The coronavirus has been a life-changing event. We've never experienced anything like this before. Baby Boomers were young when polio was nearly eradicated with the Salk vaccine in 1955. At that time, very little was known about polio, which paralyzed and often killed young children. Science has greatly advanced since then. Even so, until we have a proven vaccine, the spread of COVID-19 will continue and the so called “new normal” will evolve and become even more of a reality with every day that passes. COVID-19 has brought about changes in ways we never imagined. Changes in the way we shop, how we work from home, homeschool our children, entertain ourselves, and so much more. What we wouldn't have imagined prior to the coronavirus is becoming the new normal today. Some of the changes we've made will revert back to the old way of doing things once the virus passes. Many of the changes will remain at least for an extended period of time. Many consumer catalog and online businesses have seen a significant increase in response to the way people shop during the coronavirus — i.e., “The COVID factor.” The increase varies by product category.
The data privacy and cybersecurity risks of email correspondence are finally getting the attention they deserve. There’s a growing awareness that “phishing” – the digital exploit of sending emails that look and feel like real communications from known senders, but instead contain or link to a variety of harms – is the menace behind an estimated 90% of cybersecurity compromises.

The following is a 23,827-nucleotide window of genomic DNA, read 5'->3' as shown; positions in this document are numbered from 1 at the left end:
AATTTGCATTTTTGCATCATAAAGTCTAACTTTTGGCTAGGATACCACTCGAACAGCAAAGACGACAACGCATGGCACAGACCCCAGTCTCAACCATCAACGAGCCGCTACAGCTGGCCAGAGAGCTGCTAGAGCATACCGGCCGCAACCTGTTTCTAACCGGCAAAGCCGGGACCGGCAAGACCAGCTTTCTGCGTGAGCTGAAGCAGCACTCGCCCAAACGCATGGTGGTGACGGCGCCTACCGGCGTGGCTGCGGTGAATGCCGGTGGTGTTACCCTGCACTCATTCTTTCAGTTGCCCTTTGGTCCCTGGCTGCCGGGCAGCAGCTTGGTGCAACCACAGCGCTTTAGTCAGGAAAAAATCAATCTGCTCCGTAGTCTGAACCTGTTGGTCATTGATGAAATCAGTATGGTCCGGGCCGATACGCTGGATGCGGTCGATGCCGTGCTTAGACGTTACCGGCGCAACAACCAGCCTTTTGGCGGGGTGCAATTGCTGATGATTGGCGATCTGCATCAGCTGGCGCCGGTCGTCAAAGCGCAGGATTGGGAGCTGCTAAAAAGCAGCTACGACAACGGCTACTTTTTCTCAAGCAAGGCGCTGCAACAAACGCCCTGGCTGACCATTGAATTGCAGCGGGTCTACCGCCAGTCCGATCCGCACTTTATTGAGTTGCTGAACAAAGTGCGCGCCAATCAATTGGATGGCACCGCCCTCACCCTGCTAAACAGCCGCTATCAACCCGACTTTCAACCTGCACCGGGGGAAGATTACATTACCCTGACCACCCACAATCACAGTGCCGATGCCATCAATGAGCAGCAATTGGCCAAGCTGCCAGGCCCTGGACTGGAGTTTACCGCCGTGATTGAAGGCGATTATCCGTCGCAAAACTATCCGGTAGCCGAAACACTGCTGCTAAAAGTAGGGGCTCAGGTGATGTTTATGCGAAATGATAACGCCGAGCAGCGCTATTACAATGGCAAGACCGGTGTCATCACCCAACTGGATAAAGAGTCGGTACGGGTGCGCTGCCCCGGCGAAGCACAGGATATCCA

Now, consumers are learning that 70% of emails they receive are tracking them in some way, thanks to groundbreaking analysis from Princeton computer scientist Steven Englehardt, PhD, and his research team. This is a very big deal for the millions of consumers who want the option to receive paper notices from their service providers. And it should ring alarm bells at companies that are removing paper choice, charging fees or switching customers to electronic delivery without express consent.
The mere act of opening an email often unknowingly shares the recipient’s email address, triggering unwanted interactions with numerous third parties, which in turn enables additional tracking across the web that can potentially link the email to online activities without consent. Third party data brokers are sophisticated in creating extensive behavioral profiles across devices and even offline channels, all linked to consumers’ email addresses. And to make matters worse, popular free email services such as Google’s Gmail scan messages to collect data on things like purchases, travel details, even what bills are coming due.
As consumers’ email addresses are becoming their universal identity – bought, sold and uploaded for targeting by third parties and leaked in data breaches at an alarming rate – many companies are forcing their customers to switch from paper to email communications to save a few quarters.
Many major service providers across industries are no longer inviting their customers to opt in to electronic delivery of important notices, and are instead switching from paper to electronic delivery of important correspondence without consent. This practice is not limited to potentially sensitive bills and statements. This questionable practice is now happening with retirement savings accounts, and even healthcare records detailed in Explanation of Benefits (EOBs) are being emailed by major insurers to consumers who never proactively opted in to receive them electronically.
Email poses more risks to privacy, identity, credit scores and overall cybersecurity with each day that passes. To protect all consumers, Keep Me Posted urges service providers, legislators and regulators to assure default access to critical notices and correspondence free of charge, using the most easily accessible and universally available option: paper delivered through the mail. Electronic delivery must be a voluntary option, and any first and third party tracking clearly disclosed. The costs to consumers for not doing so are far greater than the cost of a postage stamp.